All of these problems together contribute to the $1 trillion student debt crisis, and they all can be traced back to the disastrous bankruptcy deregulations of the late ’90s and early 2000s.
Others have noted that bankruptcy has exacerbated the student debt crisis. Time’s Martha C. White notes:
[…]the student-loan market has some quirks that could be contributing to the rising delinquency rate. “Lenders of credit-card debt, auto loans and mortgages have adopted tighter credit-underwriting criteria in the aftermath of the credit crisis. This has denied credit to financially distressed borrowers,” [Mark Kantrowitz] says. Most federal student-loan programs, though, will accept borrowers regardless of their credit history.
A recent report from the D.C. lobbying firm Hamilton Place Strategies titled “The Economics of Student Debt” suggests that we consider preventing loan originators from offering enormous debt packages to students unlikely to find work that will allow them the ability to repay:
Lending institutions largely ignore the difference in default risk between majors since the federal government guarantees the loans. Students and parents can likewise ignore the returns on different degrees and college more broadly, because culturally many see college as a “moral good.”
Offering desperate, impoverished students bankruptcy might seem like a cynical solution, a form of victim-blaming that largely punishes the naive children who took out bad loans. But the consequences would be enormously helpful to society as a whole and shouldn’t be blithely overlooked.
Banks love student loans because they aren’t dischargeable and are consequently extremely stable; in the post-Recession world, safe investment vehicles are relatively uncommon; with interest rates at historic lows and credit for all but the most desirable borrowers still hard to obtain, securitized student loans have become an extremely attractive financial product. The risk of bankruptcy would change this whole calculus: investors would suddenly need to be wary of lending out enormous loans to students highly unlikely to repay. With students unable to take on enormous debt for degrees of questionable value from overpriced schools, they’ll be forced to look to other options. A number of excessively expensive schools would probably be forced to shutter (one estimate suggests half of all universities could close by 2030), but this might be more of a feature than a bug, as fewer students are exploited by college administrators armed with dubious statistics purporting to defend the long-term value of college.
If bankruptcy laws were reformed, there would surely be unintended casualties, as some students would find themselves without easy access to adequate loans or local universities. But the social benefits would far outweigh the challenges faced by a small minority of disenfranchised students, particularly when costs start to drop across the board and tuition growth finally slows to the pace of inflation. Some students may be forced to reconsider their majors, find cheaper schools, or survive solely on private scholarships, Pell grants and paychecks, but the consequences of these sacrifices should end up best serving those same desperate young adults, otherwise coerced into taking deep debt from institutions that routinely obfuscate the value of the degrees they offer, and provide little help to students hoping to find relevant work after they’ve matriculated.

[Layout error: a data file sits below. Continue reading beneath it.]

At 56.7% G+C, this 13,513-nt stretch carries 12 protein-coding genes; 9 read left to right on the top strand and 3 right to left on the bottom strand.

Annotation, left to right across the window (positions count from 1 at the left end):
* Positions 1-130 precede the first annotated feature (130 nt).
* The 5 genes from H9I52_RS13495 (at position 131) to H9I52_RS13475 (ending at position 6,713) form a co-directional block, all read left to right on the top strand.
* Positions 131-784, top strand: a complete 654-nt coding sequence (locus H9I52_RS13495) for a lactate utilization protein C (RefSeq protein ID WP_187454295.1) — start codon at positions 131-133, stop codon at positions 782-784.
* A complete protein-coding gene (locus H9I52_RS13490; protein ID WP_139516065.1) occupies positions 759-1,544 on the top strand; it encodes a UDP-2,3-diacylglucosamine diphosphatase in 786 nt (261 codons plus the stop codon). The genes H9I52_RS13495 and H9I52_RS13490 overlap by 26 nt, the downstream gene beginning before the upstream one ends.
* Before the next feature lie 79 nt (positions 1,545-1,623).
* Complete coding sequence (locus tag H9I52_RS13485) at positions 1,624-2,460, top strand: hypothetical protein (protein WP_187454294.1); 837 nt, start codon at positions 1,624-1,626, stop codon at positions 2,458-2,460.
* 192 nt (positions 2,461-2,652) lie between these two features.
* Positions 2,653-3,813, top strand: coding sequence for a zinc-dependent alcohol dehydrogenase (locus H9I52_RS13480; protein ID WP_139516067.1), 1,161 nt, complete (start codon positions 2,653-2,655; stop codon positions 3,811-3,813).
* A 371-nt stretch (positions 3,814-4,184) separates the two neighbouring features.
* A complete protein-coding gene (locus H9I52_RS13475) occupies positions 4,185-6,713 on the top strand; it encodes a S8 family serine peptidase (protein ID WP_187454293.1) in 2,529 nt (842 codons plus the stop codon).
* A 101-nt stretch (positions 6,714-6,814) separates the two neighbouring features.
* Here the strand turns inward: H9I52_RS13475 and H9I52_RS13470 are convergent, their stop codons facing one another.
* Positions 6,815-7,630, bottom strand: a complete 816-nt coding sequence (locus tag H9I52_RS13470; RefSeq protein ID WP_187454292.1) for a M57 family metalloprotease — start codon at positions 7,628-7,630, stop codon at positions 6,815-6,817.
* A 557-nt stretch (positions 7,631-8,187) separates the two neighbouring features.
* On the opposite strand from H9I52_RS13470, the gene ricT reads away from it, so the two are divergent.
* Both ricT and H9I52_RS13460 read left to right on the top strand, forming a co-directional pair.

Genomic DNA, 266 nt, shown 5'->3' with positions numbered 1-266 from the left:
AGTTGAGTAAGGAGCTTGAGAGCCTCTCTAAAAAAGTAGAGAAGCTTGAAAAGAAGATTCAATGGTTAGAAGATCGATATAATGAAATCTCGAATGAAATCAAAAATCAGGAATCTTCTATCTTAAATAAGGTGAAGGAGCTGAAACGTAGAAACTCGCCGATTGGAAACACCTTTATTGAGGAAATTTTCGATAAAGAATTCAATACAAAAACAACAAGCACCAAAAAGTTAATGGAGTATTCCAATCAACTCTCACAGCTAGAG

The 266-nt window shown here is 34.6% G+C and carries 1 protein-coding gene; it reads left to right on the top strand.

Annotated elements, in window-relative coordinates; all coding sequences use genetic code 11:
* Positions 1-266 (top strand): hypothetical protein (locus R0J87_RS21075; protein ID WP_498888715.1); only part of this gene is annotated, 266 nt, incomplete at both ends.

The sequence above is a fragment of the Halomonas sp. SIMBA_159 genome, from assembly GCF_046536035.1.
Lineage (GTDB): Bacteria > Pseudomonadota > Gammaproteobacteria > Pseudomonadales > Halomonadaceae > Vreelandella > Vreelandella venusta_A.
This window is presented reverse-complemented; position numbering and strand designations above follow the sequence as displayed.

Reforming bankruptcy will not solve the student debt crisis, but it will provide a crucial first step by decoupling our politicians and our educators from the deeply seductive cash flow these predatory loans provide. Student debt (and particularly student debt default) provides an enormous revenue stream to colleges, banks and the federal government by robbing naive young Americans hoping to improve their economic position.
Congress needs to party (legislatively) like it’s 1997, and allow all student loans to be discharged through the same (onerous and punitive) bankruptcy process that other debtors enjoy. In a recent article here on Salon, David Dayen lets Senator Elizabeth Warren explain the problem with our current priorities succinctly:
“Why should students who are trying to finance an education be treated more harshly than someone … who racked up tens of thousands of dollars gambling?”
So, will the law be changed? Unfortunately, recent efforts have proven both unsuccessful and underwhelming. In January, Senator Dick Durbin introduced the “Fairness for Struggling Students Act,” which would make private student loans dischargeable just like any other form of private debt. While clearly insufficient (private loans only account for about 15% of total student debt), this would have at least helped: in the eight years since private loans were shielded from bankruptcy, delinquency rates have doubled. Unsurprisingly, Senator Durbin’s bill has floundered in the Senate, a major red flag even if this piece of legislation enjoyed broad support. (It doesn’t.) When considering the enormously powerful Wall Street banks — which combined to spend over $100 million lobbying Congress in just the first eight months of 2011 — this paints a portrait of a bill destined to die a quiet legislative death.
You want to fix our loan crisis? Provide struggling former students with the same protections afforded to Detroit: the promise that when all else fails, we’ll be thrown the vital life-preserver of bankruptcy, a last-ditch salvation from the turbulent waters of crushing, overwhelming debt. Until these wildly misplaced priorities are corrected, our mounting student debt crisis will only worsen.
Written by Tom Donovan and published on the National Association of Consumer Bankruptcy Attorneys.
Tim Donovan is a freelance author who blogs about Millennial issues at The Suffolk Resolves.